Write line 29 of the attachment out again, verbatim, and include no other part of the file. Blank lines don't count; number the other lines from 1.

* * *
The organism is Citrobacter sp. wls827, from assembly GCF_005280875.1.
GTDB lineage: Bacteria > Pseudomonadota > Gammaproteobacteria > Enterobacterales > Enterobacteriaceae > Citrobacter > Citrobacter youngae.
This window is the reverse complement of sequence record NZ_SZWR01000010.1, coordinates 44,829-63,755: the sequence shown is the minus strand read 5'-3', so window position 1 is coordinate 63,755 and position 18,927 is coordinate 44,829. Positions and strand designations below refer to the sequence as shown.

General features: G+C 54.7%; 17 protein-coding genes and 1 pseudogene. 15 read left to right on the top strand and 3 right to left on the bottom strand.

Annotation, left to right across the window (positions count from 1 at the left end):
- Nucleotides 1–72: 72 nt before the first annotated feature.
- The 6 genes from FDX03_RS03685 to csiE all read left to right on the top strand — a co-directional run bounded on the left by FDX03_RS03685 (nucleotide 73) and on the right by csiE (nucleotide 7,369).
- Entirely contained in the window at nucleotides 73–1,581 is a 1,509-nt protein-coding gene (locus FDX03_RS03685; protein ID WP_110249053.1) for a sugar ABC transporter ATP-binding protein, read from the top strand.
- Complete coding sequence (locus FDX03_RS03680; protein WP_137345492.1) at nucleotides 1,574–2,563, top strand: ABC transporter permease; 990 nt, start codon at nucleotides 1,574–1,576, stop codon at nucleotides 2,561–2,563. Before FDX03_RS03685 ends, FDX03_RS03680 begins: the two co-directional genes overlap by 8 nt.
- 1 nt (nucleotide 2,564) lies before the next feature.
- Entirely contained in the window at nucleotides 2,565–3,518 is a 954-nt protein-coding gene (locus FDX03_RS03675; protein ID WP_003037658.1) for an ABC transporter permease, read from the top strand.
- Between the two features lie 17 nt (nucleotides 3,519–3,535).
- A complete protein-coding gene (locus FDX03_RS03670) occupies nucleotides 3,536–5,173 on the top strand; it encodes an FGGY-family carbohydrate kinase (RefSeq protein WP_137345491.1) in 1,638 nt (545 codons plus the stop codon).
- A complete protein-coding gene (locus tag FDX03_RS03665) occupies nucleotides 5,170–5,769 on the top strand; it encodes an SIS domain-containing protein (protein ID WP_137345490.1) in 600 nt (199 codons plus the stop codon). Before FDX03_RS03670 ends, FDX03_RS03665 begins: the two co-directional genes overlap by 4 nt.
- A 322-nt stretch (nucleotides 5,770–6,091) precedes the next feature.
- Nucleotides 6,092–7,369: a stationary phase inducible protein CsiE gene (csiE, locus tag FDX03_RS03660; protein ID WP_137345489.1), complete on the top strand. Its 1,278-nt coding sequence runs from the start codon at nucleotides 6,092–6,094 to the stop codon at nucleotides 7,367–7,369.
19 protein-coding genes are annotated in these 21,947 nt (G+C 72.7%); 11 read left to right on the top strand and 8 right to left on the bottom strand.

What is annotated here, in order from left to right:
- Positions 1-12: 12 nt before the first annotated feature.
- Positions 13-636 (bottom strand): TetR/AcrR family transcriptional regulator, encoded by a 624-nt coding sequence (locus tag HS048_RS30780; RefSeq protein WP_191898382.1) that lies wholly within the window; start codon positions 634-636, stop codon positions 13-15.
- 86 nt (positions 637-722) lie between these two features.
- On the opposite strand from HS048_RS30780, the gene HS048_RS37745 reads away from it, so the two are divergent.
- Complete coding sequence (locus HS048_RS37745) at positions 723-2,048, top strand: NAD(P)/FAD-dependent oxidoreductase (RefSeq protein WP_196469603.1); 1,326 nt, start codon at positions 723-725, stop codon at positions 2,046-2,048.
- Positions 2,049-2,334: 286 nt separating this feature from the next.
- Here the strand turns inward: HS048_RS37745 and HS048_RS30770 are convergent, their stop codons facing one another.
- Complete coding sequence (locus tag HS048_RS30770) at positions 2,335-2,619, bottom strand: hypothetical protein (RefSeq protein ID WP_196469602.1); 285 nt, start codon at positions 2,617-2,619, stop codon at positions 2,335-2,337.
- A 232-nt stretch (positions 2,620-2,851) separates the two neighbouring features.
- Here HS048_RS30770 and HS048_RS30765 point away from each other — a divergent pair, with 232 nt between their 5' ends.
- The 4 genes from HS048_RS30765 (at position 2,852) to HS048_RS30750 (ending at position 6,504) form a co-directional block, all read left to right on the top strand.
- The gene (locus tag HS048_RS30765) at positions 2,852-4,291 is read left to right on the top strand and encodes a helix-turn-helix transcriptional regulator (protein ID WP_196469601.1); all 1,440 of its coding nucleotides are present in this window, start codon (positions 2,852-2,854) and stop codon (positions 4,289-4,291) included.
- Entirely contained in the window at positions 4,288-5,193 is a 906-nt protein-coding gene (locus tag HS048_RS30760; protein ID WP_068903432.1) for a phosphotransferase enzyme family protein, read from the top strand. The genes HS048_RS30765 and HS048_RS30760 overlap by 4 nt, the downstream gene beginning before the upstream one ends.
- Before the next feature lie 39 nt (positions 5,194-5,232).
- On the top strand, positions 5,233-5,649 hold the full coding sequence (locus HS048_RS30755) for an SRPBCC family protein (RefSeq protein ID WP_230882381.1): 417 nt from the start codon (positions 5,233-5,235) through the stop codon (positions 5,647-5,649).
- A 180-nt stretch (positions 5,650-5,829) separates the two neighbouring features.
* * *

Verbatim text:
- The 4 genes from HS048_RS30765 (at position 2,852) to HS048_RS30750 (ending at position 6,504) form a co-directional block, all read left to right on the top strand.